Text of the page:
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As you will no doubt have gathered by now, there's a lot of strain being put on the power pack inside the Huawei Ascend Mate 7. The Chinese company has loaded the handset with a non-removable 4,100mAh battery.
That's a significant boost over, for example, the 2,800mAh battery inside the Samsung Galaxy S5. But then again, the bigger they are, the harder they fall. So how did the Ascend Mate 7 cope?
Surprisingly well, as it turns out. An intensive, 90-minute video with all the bells and whistles (NFC, Bluetooth, screen brightness) turned up/on dropped a fully charged battery to only 91%. With moderate day-to-day usage on conservative settings, I was actually able to eke out just under 36 hours between charging.
This was helped, in part, by the wide variety of options Huawei gives you to limit the battery consumption through the power saving options. Notably, the ability to switch off juice-sucking apps or a quick flip to access the Ultra saving mode when I knew I wasn't going to be using the phone for a while.
And even if you can't be bothered to optimise everything all the time, a quick scan through will automatically let the phone sort it for you and add a couple of extra minutes to the battery life.
But, and there's always a but, you'll note that I mentioned "conservative use" in the paragraph above. Because, like all smartphones, if you really hammer it, the Ascend Mate 7 won't last the day. Gaming and movie-watching are obviously big draws because of the power drain of the 6-inch HD screen.
I feel it's right to point out at this juncture that if you're looking for optimal battery life on a handset, buying a phablet is probably not the right way to go.
Getting past the point that talking using this handset makes it look like you're holding a small baking tray against your face; the Ascend Mate 7 isn't bad. It uses a dual antenna will automatically scan and detect the strongest signal in your vicinity and lock onto it.
During my time with the handset, I never experience a dropped call while I had even a slice of signal. Which, in 2014, is really not saying much – it's about the most minimal thing our modern smartphones have to do. In-call volume is suitably impressive and works not only for handset calls but when you're using speakerphone as well.
The contacts app is basic but functional and also builds in your text messages which you can view by swiping right. Swipe left, and you're given a dial pad so large that a bear could operate it.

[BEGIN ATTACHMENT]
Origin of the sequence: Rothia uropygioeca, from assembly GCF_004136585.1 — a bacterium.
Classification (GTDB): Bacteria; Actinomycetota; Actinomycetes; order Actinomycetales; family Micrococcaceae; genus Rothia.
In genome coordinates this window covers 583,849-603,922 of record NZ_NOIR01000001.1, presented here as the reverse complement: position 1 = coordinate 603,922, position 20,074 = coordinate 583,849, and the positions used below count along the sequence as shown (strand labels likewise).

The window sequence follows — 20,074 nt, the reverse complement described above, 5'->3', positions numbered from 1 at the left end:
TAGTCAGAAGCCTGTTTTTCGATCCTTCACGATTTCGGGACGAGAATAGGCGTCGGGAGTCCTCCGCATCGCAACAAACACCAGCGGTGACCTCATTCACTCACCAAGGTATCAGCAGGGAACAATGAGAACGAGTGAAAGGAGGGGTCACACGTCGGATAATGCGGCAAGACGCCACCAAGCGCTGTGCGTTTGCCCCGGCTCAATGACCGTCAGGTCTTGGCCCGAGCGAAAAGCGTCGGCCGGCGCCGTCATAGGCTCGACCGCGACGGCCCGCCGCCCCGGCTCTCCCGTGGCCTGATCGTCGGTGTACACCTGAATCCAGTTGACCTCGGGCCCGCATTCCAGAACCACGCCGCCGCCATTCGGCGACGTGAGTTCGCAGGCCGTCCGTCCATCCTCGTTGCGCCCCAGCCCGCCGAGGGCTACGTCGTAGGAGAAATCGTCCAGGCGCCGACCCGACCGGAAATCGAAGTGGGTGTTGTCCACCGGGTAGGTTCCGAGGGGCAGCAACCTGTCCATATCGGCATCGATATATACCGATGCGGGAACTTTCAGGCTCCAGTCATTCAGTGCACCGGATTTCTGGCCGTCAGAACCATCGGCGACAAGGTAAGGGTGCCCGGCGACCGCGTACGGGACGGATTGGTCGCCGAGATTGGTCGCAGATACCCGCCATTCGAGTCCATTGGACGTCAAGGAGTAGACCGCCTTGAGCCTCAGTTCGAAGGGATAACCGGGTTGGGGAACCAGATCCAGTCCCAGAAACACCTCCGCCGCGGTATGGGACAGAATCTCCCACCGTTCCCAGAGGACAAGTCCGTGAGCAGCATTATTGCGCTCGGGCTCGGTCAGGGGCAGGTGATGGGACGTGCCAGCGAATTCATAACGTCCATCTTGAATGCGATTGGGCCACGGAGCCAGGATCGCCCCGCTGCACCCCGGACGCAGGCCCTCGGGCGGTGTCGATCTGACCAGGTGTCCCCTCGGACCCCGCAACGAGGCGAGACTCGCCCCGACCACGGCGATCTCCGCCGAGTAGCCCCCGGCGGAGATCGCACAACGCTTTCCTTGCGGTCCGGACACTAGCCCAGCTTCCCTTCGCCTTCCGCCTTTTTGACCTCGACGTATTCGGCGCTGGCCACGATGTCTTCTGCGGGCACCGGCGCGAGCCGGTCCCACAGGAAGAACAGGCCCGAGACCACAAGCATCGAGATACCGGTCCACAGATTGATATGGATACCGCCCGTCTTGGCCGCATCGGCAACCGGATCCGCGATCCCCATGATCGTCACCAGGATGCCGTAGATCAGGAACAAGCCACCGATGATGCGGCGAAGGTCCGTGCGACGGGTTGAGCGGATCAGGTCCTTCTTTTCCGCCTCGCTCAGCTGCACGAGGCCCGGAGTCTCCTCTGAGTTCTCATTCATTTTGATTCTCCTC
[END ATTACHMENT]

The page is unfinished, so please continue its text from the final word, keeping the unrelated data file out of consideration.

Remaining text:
Given the size of the Ascend Mate 7's display, running off a quick message can either be extremely easy or quite frustrating depending on how many hands you're using. Cradle the handset in both paws and you can use your thumb to fire off essays of text in no time at all. But try doing it one-handed with just your thumb and it'll take a mite longer.
This can be alleviated slightly with Huawei's one-handed mode which, as with the notification keys, will shift the keypad to whichever side of the screen is most convenient for the hand you're holding it in.
The default keyboard is competent enough at picking up my speedy texts, and it also includes a swipe-to-text feature if you prefer gliding over the keys. Obviously, if you're a lover of SwiftKey, or any other third-party keyboard, then you can get it through the Google Play store.
Huawei's messaging app isn't the nicest to look at, but chances are you'll be using Whatsapp, Google Hangouts, Skype or Facebook Messenger as well, so no harm done. As an aside, predictive messaging was pretty much spot-on during my usage, which is a definite positive.
The Ascend Mate 7 comes with Google's Chrome browser and its own in-house option. The latter, like the messaging app, doesn't look particularly attractive but offers all the functionality I expect. The options are located along the bottom, rather than at the top near the address bar as they are in Chrome. Again, with the size of the screen, this is a useful change.
There's tabbed browsing, as well as the option to bookmark, share a page or copy a link. Also thrown in are useful features like incognito browsing and the find on page feature that lets you scan a web page for a particular word or phrase.
Chrome's ability to sync with the desktop version is undoubtedly a popular feature that will probably edge out Huawei's own offering. Chrome was marketed on the strength of its speed, but as far as I could tell, there wasn't much difference between the two when it came to loading up pages.
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